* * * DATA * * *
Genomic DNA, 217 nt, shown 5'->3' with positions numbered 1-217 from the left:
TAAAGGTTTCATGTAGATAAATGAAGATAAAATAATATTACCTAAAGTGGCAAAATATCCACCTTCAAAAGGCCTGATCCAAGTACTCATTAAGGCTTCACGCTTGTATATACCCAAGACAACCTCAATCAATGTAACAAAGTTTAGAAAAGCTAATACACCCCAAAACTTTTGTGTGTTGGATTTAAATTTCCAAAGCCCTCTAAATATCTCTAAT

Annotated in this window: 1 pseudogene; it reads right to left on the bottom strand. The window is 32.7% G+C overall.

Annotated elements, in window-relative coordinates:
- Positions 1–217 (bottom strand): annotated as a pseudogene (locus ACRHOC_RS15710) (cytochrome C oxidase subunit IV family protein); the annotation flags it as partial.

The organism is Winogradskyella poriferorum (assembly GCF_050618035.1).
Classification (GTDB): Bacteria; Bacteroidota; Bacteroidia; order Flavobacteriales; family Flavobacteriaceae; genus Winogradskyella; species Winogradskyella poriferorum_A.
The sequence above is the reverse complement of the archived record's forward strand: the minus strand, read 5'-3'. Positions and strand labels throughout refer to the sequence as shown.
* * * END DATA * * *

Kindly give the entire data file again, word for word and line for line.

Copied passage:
Genomic DNA, 217 nt, shown 5'->3' with positions numbered 1-217 from the left:
TAAAGGTTTCATGTAGATAAATGAAGATAAAATAATATTACCTAAAGTGGCAAAATATCCACCTTCAAAAGGCCTGATCCAAGTACTCATTAAGGCTTCACGCTTGTATATACCCAAGACAACCTCAATCAATGTAACAAAGTTTAGAAAAGCTAATACACCCCAAAACTTTTGTGTGTTGGATTTAAATTTCCAAAGCCCTCTAAATATCTCTAAT

Annotated in this window: 1 pseudogene; it reads right to left on the bottom strand. The window is 32.7% G+C overall.

Annotated elements, in window-relative coordinates:
- Positions 1–217 (bottom strand): annotated as a pseudogene (locus ACRHOC_RS15710) (cytochrome C oxidase subunit IV family protein); the annotation flags it as partial.

The organism is Winogradskyella poriferorum (assembly GCF_050618035.1).
Classification (GTDB): Bacteria; Bacteroidota; Bacteroidia; order Flavobacteriales; family Flavobacteriaceae; genus Winogradskyella; species Winogradskyella poriferorum_A.
The sequence above is the reverse complement of the archived record's forward strand: the minus strand, read 5'-3'. Positions and strand labels throughout refer to the sequence as shown.